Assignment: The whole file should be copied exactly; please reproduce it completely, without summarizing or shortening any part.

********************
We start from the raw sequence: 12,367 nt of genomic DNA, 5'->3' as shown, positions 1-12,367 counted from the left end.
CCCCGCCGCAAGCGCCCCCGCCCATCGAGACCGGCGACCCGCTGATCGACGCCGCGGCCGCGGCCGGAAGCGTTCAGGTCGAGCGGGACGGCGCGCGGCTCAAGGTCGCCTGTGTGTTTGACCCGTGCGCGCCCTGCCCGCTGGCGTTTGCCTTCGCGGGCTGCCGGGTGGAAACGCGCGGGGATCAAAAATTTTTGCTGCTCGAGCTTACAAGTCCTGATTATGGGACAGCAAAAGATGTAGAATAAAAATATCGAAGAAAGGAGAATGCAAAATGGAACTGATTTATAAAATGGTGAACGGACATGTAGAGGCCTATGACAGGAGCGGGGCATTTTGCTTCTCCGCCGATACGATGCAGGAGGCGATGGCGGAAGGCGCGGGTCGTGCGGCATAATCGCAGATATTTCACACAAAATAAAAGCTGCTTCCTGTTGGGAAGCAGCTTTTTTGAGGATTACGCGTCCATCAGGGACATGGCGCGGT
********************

We start from the raw sequence: 12,367 nt of genomic DNA, 5'->3' as shown, positions 1-12,367 counted from the left end.
CCCCGCCGCAAGCGCCCCCGCCCATCGAGACCGGCGACCCGCTGATCGACGCCGCGGCCGCGGCCGGAAGCGTTCAGGTCGAGCGGGACGGCGCGCGGCTCAAGGTCGCCTGTGTGTTTGACCCGTGCGCGCCCTGCCCGCTGGCGTTTGCCTTCGCGGGCTGCCGGGTGGAAACGCGCGGGGATCAAAAATTTTTGCTGCTCGAGCTTACAAGTCCTGATTATGGGACAGCAAAAGATGTAGAATAAAAATATCGAAGAAAGGAGAATGCAAAATGGAACTGATTTATAAAATGGTGAACGGACATGTAGAGGCCTATGACAGGAGCGGGGCATTTTGCTTCTCCGCCGATACGATGCAGGAGGCGATGGCGGAAGGCGCGGGTCGTGCGGCATAATCGCAGATATTTCACACAAAATAAAAGCTGCTTCCTGTTGGGAAGCAGCTTTTTTGAGGATTACGCGTCCATCAGGGACATGGCGCGGT